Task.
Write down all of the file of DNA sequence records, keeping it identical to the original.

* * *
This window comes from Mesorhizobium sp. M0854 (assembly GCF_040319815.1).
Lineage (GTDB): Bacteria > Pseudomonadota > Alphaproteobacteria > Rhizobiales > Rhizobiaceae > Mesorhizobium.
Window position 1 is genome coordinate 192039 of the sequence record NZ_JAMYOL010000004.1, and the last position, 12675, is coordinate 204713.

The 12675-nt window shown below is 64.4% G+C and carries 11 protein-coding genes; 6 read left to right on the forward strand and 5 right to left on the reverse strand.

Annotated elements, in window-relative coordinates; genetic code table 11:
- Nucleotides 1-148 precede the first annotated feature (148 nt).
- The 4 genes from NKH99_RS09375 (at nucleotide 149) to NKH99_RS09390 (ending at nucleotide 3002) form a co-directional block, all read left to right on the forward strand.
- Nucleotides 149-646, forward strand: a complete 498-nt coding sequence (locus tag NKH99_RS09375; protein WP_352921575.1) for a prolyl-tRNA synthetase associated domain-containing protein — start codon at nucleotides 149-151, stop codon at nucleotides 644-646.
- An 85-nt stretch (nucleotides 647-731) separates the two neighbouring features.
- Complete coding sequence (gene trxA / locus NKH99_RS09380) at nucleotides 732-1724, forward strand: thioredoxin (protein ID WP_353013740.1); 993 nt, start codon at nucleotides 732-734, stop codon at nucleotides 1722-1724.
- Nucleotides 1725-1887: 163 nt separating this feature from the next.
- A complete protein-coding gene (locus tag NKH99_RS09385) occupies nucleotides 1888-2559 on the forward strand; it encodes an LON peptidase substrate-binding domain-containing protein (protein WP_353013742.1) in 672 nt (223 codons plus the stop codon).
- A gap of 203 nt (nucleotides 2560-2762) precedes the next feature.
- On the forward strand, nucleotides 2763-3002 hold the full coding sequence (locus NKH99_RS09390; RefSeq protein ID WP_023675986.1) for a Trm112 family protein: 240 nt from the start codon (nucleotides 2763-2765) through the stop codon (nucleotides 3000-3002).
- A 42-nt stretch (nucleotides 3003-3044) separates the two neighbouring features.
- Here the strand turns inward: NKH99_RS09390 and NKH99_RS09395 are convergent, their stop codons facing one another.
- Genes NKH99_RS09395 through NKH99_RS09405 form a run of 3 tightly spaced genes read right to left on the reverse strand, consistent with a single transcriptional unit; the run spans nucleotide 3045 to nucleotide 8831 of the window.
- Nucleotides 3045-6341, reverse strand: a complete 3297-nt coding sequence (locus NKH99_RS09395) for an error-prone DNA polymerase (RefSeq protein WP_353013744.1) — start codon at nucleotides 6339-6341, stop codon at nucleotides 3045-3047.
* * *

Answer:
This window comes from Mesorhizobium sp. M0854 (assembly GCF_040319815.1).
Lineage (GTDB): Bacteria > Pseudomonadota > Alphaproteobacteria > Rhizobiales > Rhizobiaceae > Mesorhizobium.
Window position 1 is genome coordinate 192039 of the sequence record NZ_JAMYOL010000004.1, and the last position, 12675, is coordinate 204713.

The 12675-nt window shown below is 64.4% G+C and carries 11 protein-coding genes; 6 read left to right on the forward strand and 5 right to left on the reverse strand.

Annotated elements, in window-relative coordinates; genetic code table 11:
- Nucleotides 1-148 precede the first annotated feature (148 nt).
- The 4 genes from NKH99_RS09375 (at nucleotide 149) to NKH99_RS09390 (ending at nucleotide 3002) form a co-directional block, all read left to right on the forward strand.
- Nucleotides 149-646, forward strand: a complete 498-nt coding sequence (locus tag NKH99_RS09375; protein WP_352921575.1) for a prolyl-tRNA synthetase associated domain-containing protein — start codon at nucleotides 149-151, stop codon at nucleotides 644-646.
- An 85-nt stretch (nucleotides 647-731) separates the two neighbouring features.
- Complete coding sequence (gene trxA / locus NKH99_RS09380) at nucleotides 732-1724, forward strand: thioredoxin (protein ID WP_353013740.1); 993 nt, start codon at nucleotides 732-734, stop codon at nucleotides 1722-1724.
- Nucleotides 1725-1887: 163 nt separating this feature from the next.
- A complete protein-coding gene (locus tag NKH99_RS09385) occupies nucleotides 1888-2559 on the forward strand; it encodes an LON peptidase substrate-binding domain-containing protein (protein WP_353013742.1) in 672 nt (223 codons plus the stop codon).
- A gap of 203 nt (nucleotides 2560-2762) precedes the next feature.
- On the forward strand, nucleotides 2763-3002 hold the full coding sequence (locus NKH99_RS09390; RefSeq protein ID WP_023675986.1) for a Trm112 family protein: 240 nt from the start codon (nucleotides 2763-2765) through the stop codon (nucleotides 3000-3002).
- A 42-nt stretch (nucleotides 3003-3044) separates the two neighbouring features.
- Here the strand turns inward: NKH99_RS09390 and NKH99_RS09395 are convergent, their stop codons facing one another.
- Genes NKH99_RS09395 through NKH99_RS09405 form a run of 3 tightly spaced genes read right to left on the reverse strand, consistent with a single transcriptional unit; the run spans nucleotide 3045 to nucleotide 8831 of the window.
- Nucleotides 3045-6341, reverse strand: a complete 3297-nt coding sequence (locus NKH99_RS09395) for an error-prone DNA polymerase (RefSeq protein WP_353013744.1) — start codon at nucleotides 6339-6341, stop codon at nucleotides 3045-3047.